A proposed bill that would have changed the way collision repair shops in Arizona do business has been held over to the next legislative session. House Bill 2394, introduced by state Rep. Nancy McLain (R-3) in the Arizona House of Representatives, would have had a negative impact on auto body shops throughout the state with the original text. The bill used to read (key language in bold):
It is an unlawful practice for a person who repairs motor vehicles to knowingly: Submit a false claim to an insurer for motor vehicle repair.
Submit a claim to an insurer for fees not directly related to the repair of the motor vehicle unless required by law. All fees not required by law must be posted by the motor vehicle repair facility. The motor vehicle owner or lessee must acknowledge in writing that any fees that are not directly related to the repair of the motor vehicle or required by law may be the owner’s or lessee’s responsibility.
Submit a claim to an insurer for storage fees incurred up to the time the motor vehicle was determined to be a total loss if the motor vehicle repair facility was paid by the insurer for tear down or repair services. Storage fees may accrue from the date the insurer determined the motor vehicle to be a total loss.
NSF International has certified PartsChannel Inc. under the NSF Automotive Collision Parts Distributor Certification Program, a program that certifies distributors who sell automotive collision parts.
The NSF Automotive Collision Parts Distributor Certification Program requires that distributors have quality management systems in place that address parts traceability, service and quality.
The program helps close the gap in the supply chain between parts manufacturers and body shops and was developed in response to the needs of collision repair shops, insurers and ultimately consumers.
PartsChannel Inc., a distributor serving the collision repair industry since 1985, is one of the first companies to earn this automotive parts distributor certification from NSF International.
In a letter to State Farm CEO Edward Rust Jr., Don Harvey, of International Collision Service in Englewood, NJ, questions why State Farm does not acknowledge cost accounting programs and practices in setting paint allowance rates.
Harvey has previously contacted senior State Farm management to no avail. His letter follows:
Feb 15, 2012
State Farm Insurance Co.
Mr. Edward B. Rust Jr.
One State Farm Plaza
Bloomington, IL 61710
Dear Mr. Rust,
Please take a moment to look at an issue regarding customer satisfaction and a “Good Neighbor” responsible commitment to proper repairs.
Paint material has been an issue often questioned and not properly acknowledged.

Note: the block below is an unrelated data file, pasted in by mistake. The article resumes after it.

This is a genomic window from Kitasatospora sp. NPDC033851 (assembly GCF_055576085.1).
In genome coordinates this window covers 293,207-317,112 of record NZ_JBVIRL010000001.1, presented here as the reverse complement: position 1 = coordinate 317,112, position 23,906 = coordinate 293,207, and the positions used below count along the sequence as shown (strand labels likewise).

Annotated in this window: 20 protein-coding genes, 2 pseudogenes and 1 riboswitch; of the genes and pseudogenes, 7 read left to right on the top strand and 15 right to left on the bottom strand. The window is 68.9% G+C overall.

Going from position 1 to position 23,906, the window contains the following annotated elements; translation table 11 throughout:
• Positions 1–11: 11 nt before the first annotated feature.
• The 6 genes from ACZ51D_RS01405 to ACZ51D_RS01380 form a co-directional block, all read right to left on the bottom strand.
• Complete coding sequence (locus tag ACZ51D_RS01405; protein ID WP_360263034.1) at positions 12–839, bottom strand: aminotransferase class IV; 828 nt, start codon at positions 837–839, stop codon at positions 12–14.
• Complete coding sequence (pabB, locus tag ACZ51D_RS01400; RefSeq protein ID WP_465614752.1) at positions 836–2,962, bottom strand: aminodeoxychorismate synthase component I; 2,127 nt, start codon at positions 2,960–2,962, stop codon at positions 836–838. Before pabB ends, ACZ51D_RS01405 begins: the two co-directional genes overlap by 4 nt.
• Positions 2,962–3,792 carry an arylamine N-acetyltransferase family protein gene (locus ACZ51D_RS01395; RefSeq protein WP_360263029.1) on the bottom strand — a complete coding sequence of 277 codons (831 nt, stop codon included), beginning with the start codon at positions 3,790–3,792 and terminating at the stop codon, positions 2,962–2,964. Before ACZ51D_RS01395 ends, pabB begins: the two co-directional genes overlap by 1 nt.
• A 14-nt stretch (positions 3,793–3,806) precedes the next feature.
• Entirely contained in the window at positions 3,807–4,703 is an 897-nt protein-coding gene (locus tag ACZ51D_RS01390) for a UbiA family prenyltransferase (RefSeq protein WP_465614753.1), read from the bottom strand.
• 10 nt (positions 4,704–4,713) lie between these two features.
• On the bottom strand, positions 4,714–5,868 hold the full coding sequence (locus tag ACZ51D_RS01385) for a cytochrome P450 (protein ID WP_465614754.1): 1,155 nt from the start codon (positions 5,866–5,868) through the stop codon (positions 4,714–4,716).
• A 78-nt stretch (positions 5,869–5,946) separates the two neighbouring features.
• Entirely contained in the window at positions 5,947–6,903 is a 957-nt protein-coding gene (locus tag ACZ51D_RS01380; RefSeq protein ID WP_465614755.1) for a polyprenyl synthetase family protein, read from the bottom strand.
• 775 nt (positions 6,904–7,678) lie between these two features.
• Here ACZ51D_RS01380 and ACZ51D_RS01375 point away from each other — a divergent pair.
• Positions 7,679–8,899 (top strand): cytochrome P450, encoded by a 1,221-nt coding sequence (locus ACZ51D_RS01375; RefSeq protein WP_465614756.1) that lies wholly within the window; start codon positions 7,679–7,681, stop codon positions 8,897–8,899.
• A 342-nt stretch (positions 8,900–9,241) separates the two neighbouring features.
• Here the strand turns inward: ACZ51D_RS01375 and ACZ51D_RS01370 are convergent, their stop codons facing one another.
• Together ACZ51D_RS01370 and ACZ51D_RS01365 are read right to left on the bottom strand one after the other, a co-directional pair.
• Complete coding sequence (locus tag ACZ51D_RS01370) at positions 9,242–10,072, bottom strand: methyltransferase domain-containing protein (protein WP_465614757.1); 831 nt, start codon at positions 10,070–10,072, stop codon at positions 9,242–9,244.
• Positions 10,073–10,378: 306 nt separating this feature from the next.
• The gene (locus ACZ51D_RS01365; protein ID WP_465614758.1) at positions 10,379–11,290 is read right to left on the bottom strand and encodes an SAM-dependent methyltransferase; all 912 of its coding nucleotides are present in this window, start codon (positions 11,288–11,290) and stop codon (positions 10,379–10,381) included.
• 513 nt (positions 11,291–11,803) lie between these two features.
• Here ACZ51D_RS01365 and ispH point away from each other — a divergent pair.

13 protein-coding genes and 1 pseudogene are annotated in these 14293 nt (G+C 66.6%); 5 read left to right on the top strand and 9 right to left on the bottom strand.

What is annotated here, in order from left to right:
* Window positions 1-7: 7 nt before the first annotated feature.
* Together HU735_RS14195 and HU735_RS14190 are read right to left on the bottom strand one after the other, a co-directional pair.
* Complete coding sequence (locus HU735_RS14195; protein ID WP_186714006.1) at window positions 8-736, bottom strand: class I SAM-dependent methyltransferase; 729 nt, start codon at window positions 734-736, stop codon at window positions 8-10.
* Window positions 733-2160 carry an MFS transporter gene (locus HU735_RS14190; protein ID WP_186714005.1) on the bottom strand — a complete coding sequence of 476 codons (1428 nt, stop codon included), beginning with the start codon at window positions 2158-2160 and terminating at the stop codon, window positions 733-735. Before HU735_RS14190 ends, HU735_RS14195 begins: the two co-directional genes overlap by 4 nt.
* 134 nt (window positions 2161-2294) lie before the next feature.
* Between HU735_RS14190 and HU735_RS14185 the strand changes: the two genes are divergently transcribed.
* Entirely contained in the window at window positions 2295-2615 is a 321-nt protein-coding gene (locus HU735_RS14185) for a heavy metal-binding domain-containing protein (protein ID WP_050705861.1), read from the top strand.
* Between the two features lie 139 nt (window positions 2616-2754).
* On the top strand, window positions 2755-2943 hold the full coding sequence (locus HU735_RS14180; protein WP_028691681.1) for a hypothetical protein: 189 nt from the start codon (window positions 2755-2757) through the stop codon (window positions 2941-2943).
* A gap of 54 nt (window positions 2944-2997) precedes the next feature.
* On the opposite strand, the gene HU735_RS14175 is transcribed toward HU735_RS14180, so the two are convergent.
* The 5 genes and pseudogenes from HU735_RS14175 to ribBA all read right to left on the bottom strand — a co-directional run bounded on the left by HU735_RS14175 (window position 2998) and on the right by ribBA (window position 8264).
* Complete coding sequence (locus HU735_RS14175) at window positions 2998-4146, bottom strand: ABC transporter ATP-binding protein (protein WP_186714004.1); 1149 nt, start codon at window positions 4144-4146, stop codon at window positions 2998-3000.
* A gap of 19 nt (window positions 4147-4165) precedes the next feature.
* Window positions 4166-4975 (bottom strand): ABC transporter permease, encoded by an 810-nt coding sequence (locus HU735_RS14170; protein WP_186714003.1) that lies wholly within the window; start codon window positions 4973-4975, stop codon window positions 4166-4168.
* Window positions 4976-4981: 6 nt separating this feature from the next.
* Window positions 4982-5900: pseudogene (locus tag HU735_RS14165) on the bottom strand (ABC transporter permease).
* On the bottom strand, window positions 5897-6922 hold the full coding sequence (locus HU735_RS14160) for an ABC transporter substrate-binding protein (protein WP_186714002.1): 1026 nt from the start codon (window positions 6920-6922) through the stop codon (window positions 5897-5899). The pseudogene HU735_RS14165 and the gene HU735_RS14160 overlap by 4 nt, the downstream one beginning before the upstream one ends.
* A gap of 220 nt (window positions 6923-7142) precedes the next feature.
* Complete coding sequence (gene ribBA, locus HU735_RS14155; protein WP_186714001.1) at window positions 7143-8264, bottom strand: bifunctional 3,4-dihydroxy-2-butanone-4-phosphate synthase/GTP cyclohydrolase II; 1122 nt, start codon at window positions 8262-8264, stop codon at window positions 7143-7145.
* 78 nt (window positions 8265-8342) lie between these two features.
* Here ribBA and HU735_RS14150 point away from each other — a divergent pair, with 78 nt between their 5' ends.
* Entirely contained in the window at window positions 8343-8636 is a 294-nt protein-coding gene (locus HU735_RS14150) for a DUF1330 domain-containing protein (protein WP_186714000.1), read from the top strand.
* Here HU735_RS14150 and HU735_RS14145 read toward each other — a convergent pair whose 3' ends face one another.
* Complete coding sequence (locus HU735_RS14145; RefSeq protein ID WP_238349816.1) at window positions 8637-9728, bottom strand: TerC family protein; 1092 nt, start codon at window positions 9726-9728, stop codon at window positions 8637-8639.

Several crash parts bills have been introduced in state legislatures across the U.S. Amended crash parts bills have been introduced in Oklahoma, Hawaii, Massachusetts, New York, South Carolina, North Carolina and Washington.
The ASA says two state bills are of particular importance for independent repairers. Oklahoma Senate Bill 1458 calls for consumer notice and consent language, and adds new policy provisions including “emissions part” and “safety part.”
“Emissions part,” the ASA notes, requires the replacement of parts or systems related to the control, monitoring and release of waste gases and particles created as a byproduct of combustion. Those parts include oxygen sensors, catalytic converters, exhaust pipes, exhaust manifold, fuel distributor, electronic emissions control unit, onboard emissions diagnostic device (OBD), and related parts and components.
“Safety part” requires the replacement of parts or systems essential to vehicle operation. Those parts include suspension, electronic control units (ECU), brake parts, safety systems and supplemental restraint system (SRS) components, according to the ASA.
In addition, Hawaii Senate Bill 2326 amends the state’s current law by removing provisions requiring claimants to pay additional costs for the use of original equipment manufacturer (OEM) parts. It also requires insurers to make available the use of certain used or aftermarket parts instead of “like kind and quality” parts in motor vehicle body repairs. The legislation reads as follows:
The Promoting Automotive Repair, Trade and Sales (PARTS) Act, a new bill introduced to the U.S. House of Representatives, proposes to reduce the patent period car companies have on their collision repair parts from 14 years to 2.5 years (30 months). H.R. 3889 was introduced on Feb. 2 by Darrell Issa (R-Calif.) and Zoe Lofgren (D-Calif.) to the House Judiciary Committee. A similar bill is currently being prepared in cooperation with the U.S. Senate Judiciary Committee. The bill would amend title 35 of current U.S. design patent law whereby automotive manufacturers may enforce their design patents on collision repair parts against alternative suppliers.